my dear friend and i were enjoying a lovely conversation over a cup of tea today when a giant bee decided to visit. our reactions to this little fellow were so different. i found myself giggling as i watched him flying around doing nothing, but scaring the begeesus out of everyone who saw him. but her reaction was to jump up and run. her fear was real, and there was a part of me that felt guilty for being calm. how comical that we could be so different.
it is in knowing our backgrounds that we begin to have a greater appreciation for our differences. i grew up camping, fishing, getting dirty, playing with bugs. she grew up in a war torn country where the sound of something buzzing only meant danger.
she went on to share with me how a bee got into her car yesterday and how she had to stop and ask a construction worker to help her get it out of her car. the man was happy to help and showed absolutely no fear. he shared with her how he was a war veteran and that he was bigger than the bee, and that he’s killed people in the past. killing a bee was nothing. after taking care of the bee, he confessed that he was actually afraid of butterflies.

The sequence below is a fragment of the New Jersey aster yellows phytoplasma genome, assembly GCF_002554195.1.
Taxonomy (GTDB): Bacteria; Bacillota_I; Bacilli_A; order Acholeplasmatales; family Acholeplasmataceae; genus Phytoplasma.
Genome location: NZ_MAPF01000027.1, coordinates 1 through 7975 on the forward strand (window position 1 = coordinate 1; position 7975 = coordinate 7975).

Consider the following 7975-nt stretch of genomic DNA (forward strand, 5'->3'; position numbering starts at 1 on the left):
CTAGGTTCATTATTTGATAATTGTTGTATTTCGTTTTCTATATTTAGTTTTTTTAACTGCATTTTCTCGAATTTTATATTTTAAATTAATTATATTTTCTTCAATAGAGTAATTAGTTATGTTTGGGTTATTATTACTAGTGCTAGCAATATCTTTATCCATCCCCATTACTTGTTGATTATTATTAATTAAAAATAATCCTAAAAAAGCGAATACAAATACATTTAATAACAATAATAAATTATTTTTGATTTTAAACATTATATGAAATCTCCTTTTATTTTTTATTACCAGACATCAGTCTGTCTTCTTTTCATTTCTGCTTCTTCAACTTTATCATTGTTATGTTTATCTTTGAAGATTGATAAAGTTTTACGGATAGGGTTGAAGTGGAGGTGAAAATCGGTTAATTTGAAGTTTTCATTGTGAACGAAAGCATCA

how could anyone be afraid of a butterfly? they’re so peaceful and beautiful. and then i remembered how my brian struggles with trying to find peace, that for him calm and serenity were not a part of his familiar place, his upbringing. maybe this kind man had that same fear – the fear of the unfamiliar. for him peace wasn’t familiar. for him the violence of the war, the memory of killing people, kept him from sitting still with the quiet butterfly.